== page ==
EU regulator says she may investigate other major US firms
Competition commissioner tweets ahead of Washington meetings with officials
European commissioner for competition Margrethe Vestager uses an Apple iPhone to take a picture of the room from the podium as her news conference begins in Washington on Monday. Photograph: Michael Reynolds/EPA
The European Union’s top competition regulator stood by her decision to demand more than $14 billion in tax repayments from Apple and tweeted that she may investigate other major US companies, ahead of meetings with officials in Washington.
Margrethe Vestager, the European Union’s commissioner for competition, will on Monday meet US treasury secretary Jacob J Lew, federal trade commission chairwoman Edith Ramirez, Senator Orrin Hatch of Utah, chairman of the Senate finance committee, and other key politicians.
Vestager appeared to confirm on Twitter that inquiries may be launched against companies associated with the Business Roundtable, which on September 16th sent a sharply worded letter to the heads of 28 EU member states. The group says it represents chief executive officers of US companies with $7 trillion in annual revenues, and lists members including Jeffrey Immelt of General Electric, Jamie Dimon of JPMorgan Chase and Kenneth Chenault of American Express.
Vestager was contacted on Twitter by Davide Serra, chief executive officer and founder at Algebris Investments, who tweeted: “Apple : so in the USA there are 185 CEO which think it’s legal to pay 0.05% Taxes in Europe! @ pls check what they pay asap!” She promptly replied: “I will. And I keep thinking about all the CEOs who just make sure that their companies do pay their taxes. They exist too.”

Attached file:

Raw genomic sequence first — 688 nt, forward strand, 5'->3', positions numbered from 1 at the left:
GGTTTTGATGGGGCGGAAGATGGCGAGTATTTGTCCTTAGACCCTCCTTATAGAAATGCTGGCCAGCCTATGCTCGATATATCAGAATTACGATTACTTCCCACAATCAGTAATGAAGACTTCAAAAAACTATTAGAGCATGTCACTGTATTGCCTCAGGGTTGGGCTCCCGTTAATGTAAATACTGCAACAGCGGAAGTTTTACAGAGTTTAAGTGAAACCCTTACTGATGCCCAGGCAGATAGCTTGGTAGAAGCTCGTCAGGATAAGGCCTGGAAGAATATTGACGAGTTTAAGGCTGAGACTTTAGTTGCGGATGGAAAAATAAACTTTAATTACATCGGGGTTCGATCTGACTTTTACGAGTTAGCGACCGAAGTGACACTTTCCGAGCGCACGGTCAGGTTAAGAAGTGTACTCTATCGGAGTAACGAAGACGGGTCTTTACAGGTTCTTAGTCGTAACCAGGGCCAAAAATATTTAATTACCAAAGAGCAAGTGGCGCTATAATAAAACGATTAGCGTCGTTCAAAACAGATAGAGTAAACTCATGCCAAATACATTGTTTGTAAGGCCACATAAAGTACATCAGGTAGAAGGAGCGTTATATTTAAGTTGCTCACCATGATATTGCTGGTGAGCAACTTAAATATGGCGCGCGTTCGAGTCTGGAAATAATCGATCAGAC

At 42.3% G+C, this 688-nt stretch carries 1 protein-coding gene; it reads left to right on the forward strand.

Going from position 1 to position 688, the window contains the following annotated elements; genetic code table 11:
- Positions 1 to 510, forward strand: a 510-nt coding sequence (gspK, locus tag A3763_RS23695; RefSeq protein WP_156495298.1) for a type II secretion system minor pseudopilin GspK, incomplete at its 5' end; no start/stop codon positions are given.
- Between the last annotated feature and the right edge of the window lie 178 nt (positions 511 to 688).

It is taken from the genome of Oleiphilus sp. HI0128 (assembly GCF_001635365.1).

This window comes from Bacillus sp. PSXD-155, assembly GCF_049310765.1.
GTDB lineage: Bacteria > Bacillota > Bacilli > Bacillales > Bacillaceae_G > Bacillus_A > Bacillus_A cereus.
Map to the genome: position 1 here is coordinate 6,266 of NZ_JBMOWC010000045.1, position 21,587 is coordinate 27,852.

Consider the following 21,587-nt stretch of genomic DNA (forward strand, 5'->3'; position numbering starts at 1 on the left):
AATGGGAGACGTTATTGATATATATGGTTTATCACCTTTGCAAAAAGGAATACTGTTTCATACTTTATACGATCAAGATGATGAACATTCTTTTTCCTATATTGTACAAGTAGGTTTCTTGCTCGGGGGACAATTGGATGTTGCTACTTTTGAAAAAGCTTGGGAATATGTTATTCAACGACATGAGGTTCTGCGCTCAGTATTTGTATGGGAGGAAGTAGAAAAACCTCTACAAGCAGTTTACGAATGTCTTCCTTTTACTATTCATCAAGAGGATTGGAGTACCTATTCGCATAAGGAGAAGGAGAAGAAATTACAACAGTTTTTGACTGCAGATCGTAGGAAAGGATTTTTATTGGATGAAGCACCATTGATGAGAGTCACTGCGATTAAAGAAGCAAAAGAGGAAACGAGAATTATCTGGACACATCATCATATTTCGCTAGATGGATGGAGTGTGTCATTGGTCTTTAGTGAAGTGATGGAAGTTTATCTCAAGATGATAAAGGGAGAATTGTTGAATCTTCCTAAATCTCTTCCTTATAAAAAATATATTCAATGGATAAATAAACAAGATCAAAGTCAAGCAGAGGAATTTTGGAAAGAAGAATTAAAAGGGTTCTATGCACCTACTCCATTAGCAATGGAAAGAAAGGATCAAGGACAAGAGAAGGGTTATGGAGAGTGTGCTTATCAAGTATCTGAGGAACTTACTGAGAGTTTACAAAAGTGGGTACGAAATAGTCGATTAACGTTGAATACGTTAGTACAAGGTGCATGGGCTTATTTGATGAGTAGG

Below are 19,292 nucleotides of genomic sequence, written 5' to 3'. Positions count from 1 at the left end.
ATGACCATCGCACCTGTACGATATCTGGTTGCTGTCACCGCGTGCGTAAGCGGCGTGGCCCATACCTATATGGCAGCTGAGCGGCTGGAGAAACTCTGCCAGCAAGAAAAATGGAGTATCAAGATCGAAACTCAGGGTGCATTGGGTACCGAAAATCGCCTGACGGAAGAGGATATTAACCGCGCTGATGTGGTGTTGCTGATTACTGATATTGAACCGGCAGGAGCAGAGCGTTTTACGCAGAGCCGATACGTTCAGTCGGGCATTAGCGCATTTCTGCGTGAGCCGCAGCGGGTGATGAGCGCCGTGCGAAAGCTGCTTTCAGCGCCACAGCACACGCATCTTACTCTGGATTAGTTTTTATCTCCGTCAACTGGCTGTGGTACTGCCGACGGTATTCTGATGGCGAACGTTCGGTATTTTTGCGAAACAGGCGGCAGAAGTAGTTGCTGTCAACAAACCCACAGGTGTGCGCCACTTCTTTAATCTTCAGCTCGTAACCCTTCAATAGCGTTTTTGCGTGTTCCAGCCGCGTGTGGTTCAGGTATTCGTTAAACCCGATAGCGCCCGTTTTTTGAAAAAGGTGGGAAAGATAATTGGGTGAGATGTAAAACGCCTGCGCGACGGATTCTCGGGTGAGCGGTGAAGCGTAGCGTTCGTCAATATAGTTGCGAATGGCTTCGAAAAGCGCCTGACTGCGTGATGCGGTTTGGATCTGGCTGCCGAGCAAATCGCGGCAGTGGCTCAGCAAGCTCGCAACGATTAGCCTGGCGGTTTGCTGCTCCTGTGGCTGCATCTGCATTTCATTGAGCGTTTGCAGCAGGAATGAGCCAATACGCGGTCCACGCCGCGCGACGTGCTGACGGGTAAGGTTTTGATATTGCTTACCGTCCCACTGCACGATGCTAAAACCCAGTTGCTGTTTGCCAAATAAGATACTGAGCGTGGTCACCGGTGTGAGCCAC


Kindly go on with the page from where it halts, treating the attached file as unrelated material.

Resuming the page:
‘Overturn this decision’
In the letter, Business Roundtable said the EU’s decision to recover €13 billion from Apple for alleged illegal state aid “must not be allowed to stand”. “I urge you to work with your colleagues to overturn this decision and seek an end to the use of state aid investigations that override the ability of your country and other EU member states to determine and interpret their own tax laws,” Business Roundtable president John Engler said in the letter.
The group’s interest in the matter “is for respect of the rule of law,” Engler said. “Unless set aside, this EC decision sets a precedent that EU member states do not control their tax affairs.”
In an interview with Germany’s Handelsblatt published on Sunday, Vestager defended the decision to pursue the tax-repayment order against Apple. Lew has said the EU’s use of state-aid rules was “not appropriate”.
“It is 100 per cent legitimate to tax profit where it is generated,” Vestager told the newspaper. “From our perspective, it is irritating when American companies pay less in taxes than European ones.”
US officials have derided Brussels on the Apple decision. Washington’s claim that the Apple taxes rightly belong to the US is “difficult to comprehend,” Vestager told Handelsblatt. – (Bloomberg)